A Brief DemonstrationIn other ray tracing demos I have seen from Intel (Quake ray traced) and NVIDIA, Caustic claims that what we are seeing is a very low ray count and bounce limit design. The rays remain mostly coherent and thus have good memory locality in order to increase the efficiency of the tracing on those particular processors. But the real benefits of ray tracing come into play when ray counts and bounce limits can be increased to a much higher level, increasing fidelity and the number of effects that can be produced on the rendered image.
For ray tracing, rendering things like shiny balls, shiny cars or anything with a near-mirror finish on it can be ray traced somewhat easily. But doing effects like a glossy reflection, soft shadows or depth of field require a lot more ray tracing power and a lot higher number of rays per pixel on the screen. Caustic claims that no other ray tracing acceleration technology has shown those effects because they are so demanding and performance would basically drop to zero in those cases. Not so with the Caustic hardware we saw on display.
Real-time demo with AA disabled
When I visited the offices of Caustic last month, they presented me with a working real-time demo of the CausticOne hardware running in a MacPro using only the CPUs for shading; no GPU was used.
To setup the demonstration: two Audi R8s are sitting in a Venetian square, each built of about 1.8 million triangles. The surroundings are mostly flat and texture based, just to give us some context. The image being rendered in real-time is VGA resolution (640×480). Nearly all of the parameters can be adjusted in real time during the render including things like ray count per pixel, anti-aliasing implementation, the number of bounces allowed for each ray and even the shader code itself thanks to OpenGL.
Real-time demo with AA enabled
Without having the exact demo to show you as I saw it, let me just give you a few key notes from my experiences:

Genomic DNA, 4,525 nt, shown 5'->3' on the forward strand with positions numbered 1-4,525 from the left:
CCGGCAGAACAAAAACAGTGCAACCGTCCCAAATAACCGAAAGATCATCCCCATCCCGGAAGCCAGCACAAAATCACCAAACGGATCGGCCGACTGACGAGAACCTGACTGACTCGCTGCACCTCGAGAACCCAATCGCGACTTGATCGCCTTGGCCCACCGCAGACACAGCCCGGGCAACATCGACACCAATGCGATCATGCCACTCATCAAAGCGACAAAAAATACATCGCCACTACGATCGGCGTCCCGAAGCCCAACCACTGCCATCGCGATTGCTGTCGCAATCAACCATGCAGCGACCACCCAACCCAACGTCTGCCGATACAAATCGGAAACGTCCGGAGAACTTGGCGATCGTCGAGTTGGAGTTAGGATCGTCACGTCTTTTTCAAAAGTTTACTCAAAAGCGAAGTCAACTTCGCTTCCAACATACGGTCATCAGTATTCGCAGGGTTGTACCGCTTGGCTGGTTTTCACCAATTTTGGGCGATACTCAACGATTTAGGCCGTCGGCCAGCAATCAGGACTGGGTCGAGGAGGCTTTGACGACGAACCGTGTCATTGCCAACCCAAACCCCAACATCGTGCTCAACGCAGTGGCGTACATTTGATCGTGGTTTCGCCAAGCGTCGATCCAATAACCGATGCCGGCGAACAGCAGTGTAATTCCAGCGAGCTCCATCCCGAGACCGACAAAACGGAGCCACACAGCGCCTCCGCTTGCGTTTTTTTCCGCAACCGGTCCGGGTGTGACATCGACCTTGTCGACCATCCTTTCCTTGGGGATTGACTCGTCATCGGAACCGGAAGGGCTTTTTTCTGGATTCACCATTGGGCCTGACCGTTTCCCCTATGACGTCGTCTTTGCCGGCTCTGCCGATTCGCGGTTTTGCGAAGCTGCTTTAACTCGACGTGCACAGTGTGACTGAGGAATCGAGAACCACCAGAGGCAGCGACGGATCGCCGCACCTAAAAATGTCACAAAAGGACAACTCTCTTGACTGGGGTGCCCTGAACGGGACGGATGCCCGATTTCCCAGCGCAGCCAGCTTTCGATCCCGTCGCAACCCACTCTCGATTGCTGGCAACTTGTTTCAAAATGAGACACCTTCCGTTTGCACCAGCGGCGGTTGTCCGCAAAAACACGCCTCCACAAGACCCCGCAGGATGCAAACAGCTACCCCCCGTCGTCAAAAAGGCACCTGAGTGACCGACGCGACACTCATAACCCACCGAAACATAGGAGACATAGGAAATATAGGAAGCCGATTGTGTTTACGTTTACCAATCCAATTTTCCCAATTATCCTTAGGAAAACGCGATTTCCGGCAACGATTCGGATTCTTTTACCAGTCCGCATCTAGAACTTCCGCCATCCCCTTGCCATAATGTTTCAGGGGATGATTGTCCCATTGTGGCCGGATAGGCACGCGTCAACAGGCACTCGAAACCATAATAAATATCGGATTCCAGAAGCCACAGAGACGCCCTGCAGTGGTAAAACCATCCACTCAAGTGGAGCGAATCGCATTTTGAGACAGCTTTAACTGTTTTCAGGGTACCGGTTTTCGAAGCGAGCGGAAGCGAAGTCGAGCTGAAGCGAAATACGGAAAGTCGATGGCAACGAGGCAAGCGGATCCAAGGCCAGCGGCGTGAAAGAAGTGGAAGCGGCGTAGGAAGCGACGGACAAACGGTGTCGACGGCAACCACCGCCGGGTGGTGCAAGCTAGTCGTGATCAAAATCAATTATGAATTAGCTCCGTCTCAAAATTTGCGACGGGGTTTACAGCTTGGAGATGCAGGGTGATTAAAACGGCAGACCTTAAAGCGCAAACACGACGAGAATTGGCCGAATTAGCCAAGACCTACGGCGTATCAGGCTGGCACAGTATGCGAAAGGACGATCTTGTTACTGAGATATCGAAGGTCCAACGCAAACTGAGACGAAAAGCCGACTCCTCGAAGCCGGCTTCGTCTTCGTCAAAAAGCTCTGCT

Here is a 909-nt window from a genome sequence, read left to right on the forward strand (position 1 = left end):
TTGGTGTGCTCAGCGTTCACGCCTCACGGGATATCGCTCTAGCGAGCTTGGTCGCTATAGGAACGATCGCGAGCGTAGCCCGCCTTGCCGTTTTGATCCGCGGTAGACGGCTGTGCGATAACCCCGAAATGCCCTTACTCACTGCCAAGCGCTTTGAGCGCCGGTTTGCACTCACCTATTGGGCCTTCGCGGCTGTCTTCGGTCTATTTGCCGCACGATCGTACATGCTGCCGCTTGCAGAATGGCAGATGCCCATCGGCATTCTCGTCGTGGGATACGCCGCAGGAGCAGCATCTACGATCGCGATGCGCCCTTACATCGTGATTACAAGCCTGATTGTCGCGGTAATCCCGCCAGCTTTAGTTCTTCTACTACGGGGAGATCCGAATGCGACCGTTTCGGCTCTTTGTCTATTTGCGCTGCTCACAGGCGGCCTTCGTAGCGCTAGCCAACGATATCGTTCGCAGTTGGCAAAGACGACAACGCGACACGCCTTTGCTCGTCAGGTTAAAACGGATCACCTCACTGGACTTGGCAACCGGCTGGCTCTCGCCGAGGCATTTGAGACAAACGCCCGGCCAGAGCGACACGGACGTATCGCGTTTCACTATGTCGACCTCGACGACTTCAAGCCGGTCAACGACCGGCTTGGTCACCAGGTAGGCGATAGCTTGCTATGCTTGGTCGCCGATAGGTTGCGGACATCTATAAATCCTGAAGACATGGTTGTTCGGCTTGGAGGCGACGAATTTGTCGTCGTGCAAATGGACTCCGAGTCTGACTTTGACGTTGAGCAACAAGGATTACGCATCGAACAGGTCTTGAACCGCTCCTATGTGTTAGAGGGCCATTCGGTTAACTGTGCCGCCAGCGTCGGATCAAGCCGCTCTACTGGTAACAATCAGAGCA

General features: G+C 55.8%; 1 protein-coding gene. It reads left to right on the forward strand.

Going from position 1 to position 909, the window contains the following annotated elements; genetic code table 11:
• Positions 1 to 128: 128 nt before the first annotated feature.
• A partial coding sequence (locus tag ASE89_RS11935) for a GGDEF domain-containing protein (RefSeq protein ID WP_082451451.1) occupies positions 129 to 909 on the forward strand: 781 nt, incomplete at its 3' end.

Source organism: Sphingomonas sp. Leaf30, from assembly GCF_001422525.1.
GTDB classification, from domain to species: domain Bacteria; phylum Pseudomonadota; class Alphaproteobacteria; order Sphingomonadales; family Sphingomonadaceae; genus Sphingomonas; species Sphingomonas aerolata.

- AA was disabled during camera motions around the scene to speed up rendering but was re-enabled when the camera stopped.
- There were many areas of reflections inside of reflections inside of reflections – a large number of bounces are required for that.
- The car paint was built as a procedural shader that casts rays as part of the code – James edited it in real time during the demo to prove it.
- By moving slider bars or changing ray counts, performance was definitely changing in real time. The demo as they first showed it (4 rays per pixel I believe) would run at 5-6 FPS. I could increase the ray count to 16 or something to get a better image but performance would decrease proportionally.
- James demonstrated procedural simulation of depth of field with a shader that emulated a camera lens with aperture – no rasterization hacks needed.
- Ambient occlusion, a hot feature used in DX10.1, was shown to work in the corners of the cars being rendered in real-time and again done procedurally.
- Dismantling the car by removing the hood or doors was done in real-time and moving them around the scene in order to show the card’s performance with geometry modification.
I know that while most of the imagery you are seeing in the video might not seem as impressive as current game engines using rasterization, those people that understand the current state of ray tracing technology can tell you how revolutionary this speed up could be.